What does your insurance company say when you posed these questions to them? What advice are you receiving from your public adjuster concerning your intentions?

    Out of respect to you, I’m going to refrain from adding anymore confusion to your situation. Right now you have too many people involved in your claim for me to add my guidance. You have yourself, your insurance company, and your public adjuster. To add one more person would be of no benefit to you.

  946. November 27th, 2011 at 9:10 am #Jim Reardon

    I’m just trying to get an outside opinion. My public adjuster is new to the field and seems like he just wants to please everyone. He says we have an obligation to mitigate damages so we have to do these things, but I don’t think he has asked the insurance company if we can just get paid the full claim and deal with everything ourselves. I emailed an attorney I worked with for my EUO to get his opinion, but he hasn’t emailed me back yet. I boarded up the house and did my best to clean up after they pulled the plug, so I did what I could to mitigate damages. The summer dried the house out and now that it’s been 10 months it seems crazy for them to want to pick up like nothing happened. I might sell the property as is and buy another property or tear it down and build new, so I really just want to get paid for the claim and get them out of the picture. I appreaciate any help you can give and I just want an opinion so I have an idea where I stand.


  947. November 27th, 2011 at 9:27 am #Jason

    I won’t do that to you. There are way to many people involved in your claim to add any more opinions, ideas, or strategies. Besides the all the people involved in your claim that I’ve already mentioned, there is also an attorney. Even before I knew that, I mentioned there were too many involved in your claim.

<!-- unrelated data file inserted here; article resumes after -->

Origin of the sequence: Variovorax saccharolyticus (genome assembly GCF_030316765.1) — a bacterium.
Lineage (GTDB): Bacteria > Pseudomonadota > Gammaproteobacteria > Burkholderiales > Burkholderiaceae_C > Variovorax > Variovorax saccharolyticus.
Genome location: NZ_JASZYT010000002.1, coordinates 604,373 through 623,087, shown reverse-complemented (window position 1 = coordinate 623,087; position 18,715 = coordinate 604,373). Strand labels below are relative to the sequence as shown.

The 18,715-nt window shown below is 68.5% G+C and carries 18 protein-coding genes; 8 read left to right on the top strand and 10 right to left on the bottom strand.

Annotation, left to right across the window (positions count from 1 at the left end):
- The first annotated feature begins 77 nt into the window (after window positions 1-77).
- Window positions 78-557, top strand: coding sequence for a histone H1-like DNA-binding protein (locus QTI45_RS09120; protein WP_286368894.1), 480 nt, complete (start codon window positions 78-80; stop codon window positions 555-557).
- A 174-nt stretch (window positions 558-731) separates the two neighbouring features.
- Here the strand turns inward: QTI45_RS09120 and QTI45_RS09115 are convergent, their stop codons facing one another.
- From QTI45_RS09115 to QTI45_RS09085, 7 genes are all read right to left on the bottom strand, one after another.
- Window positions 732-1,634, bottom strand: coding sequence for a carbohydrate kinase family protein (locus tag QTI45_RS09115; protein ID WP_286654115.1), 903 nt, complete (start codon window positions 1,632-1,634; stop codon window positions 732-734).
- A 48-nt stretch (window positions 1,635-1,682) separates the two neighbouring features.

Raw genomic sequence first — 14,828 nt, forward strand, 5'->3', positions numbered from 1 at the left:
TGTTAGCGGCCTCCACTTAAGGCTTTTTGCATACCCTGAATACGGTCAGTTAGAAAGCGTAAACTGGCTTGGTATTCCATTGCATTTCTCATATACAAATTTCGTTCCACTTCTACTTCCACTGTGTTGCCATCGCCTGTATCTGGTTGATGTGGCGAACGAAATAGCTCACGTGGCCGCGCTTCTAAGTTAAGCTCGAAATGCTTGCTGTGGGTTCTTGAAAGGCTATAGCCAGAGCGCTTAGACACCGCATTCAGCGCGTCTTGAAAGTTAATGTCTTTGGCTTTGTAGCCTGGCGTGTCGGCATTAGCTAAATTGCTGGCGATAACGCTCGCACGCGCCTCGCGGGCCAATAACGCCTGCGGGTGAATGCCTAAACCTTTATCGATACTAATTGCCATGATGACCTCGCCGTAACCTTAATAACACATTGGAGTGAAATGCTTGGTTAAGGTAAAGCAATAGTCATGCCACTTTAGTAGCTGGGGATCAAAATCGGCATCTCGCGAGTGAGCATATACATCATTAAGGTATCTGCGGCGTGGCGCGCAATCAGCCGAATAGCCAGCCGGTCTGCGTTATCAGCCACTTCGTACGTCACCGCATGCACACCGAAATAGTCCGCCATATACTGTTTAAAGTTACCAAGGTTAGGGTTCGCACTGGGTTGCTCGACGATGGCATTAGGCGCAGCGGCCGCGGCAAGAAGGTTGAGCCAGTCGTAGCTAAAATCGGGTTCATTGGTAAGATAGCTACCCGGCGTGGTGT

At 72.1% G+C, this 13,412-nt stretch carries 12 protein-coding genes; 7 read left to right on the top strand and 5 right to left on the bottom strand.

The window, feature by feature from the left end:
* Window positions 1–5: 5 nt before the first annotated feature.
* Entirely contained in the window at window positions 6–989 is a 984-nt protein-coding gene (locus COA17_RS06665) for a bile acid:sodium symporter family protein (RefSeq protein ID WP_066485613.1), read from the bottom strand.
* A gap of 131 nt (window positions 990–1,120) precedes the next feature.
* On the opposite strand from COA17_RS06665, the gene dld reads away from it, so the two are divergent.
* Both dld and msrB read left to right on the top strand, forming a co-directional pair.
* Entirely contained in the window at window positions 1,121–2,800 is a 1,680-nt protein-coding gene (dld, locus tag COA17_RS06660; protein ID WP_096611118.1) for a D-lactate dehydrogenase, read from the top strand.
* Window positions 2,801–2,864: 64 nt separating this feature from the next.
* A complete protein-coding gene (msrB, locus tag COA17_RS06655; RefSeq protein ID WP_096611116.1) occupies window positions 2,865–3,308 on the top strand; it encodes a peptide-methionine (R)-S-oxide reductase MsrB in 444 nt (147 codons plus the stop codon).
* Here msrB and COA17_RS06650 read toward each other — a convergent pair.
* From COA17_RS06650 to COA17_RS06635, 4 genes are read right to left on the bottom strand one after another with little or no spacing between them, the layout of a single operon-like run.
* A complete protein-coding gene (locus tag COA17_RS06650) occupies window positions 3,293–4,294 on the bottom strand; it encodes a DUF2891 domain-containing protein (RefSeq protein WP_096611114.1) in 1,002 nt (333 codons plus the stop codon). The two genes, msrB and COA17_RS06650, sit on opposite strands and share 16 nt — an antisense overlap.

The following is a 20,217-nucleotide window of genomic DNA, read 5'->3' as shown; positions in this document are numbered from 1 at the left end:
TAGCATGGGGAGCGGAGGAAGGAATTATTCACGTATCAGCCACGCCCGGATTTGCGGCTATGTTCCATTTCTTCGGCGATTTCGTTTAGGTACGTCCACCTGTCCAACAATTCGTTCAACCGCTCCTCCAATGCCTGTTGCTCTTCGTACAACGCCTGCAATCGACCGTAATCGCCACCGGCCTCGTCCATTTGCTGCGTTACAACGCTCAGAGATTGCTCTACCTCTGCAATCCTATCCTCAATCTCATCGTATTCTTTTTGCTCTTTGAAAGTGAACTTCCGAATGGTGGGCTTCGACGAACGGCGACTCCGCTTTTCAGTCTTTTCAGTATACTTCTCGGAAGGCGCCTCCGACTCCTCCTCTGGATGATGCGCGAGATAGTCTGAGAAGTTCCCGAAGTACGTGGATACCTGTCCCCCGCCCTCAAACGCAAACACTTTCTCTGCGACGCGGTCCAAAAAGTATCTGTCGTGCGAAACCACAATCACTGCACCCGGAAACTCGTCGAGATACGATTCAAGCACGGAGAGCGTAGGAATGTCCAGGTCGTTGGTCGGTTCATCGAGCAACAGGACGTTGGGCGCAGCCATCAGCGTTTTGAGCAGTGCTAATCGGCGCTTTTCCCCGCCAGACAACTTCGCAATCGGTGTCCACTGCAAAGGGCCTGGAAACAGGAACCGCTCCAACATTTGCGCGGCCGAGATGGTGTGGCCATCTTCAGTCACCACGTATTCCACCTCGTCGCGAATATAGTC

The simple advice I will render is to eliminate any involvement with your attorney. He has served his purpose with the EUO. He cannot help you any further. Anything to do with that attorney will only complicate your claim and allow him to charge you more billable hours.

    Then, get rid of this unqualified public adjuster. (That likely being impossible because of a contract you have with him.) You have to realize if your intent is to get rid of the insurance company after being paid, that is contrary to the objective of the public adjuster because he wants the insurance company there for every single step of this phase so they can pay for everything, including all the unknowns and those things that can be added later.

  948. November 27th, 2011 at 6:25 pm #justme222


    Yes, you have the right to take the money and buy or build if you want. You must understand that you need to find the property and then they will pay you the full amount. Your adjuster can show you how that’s done. If you just want the money then they will deppreciate. You have to talk to your adjuster about how much. Since your adjuster don’t seem to be giving you all your options you have to deal with him boldly. Tell him what you want and and be direct. Also, the best way to deal with him is e-mail so that you can document all communication and hold him accountable for his actions. Keep your phone conversations limited cause he can always say they never happened…..trust me, they will do it. Further, the insurance company or you adjuster can’t tell you who to hire for your damages, but keep in mind that if you have them pay the claim and buy another property you are still responsible for the cleaning of the mold, etc., and the city will make sure you do it. It has nothing to do with your insurance company.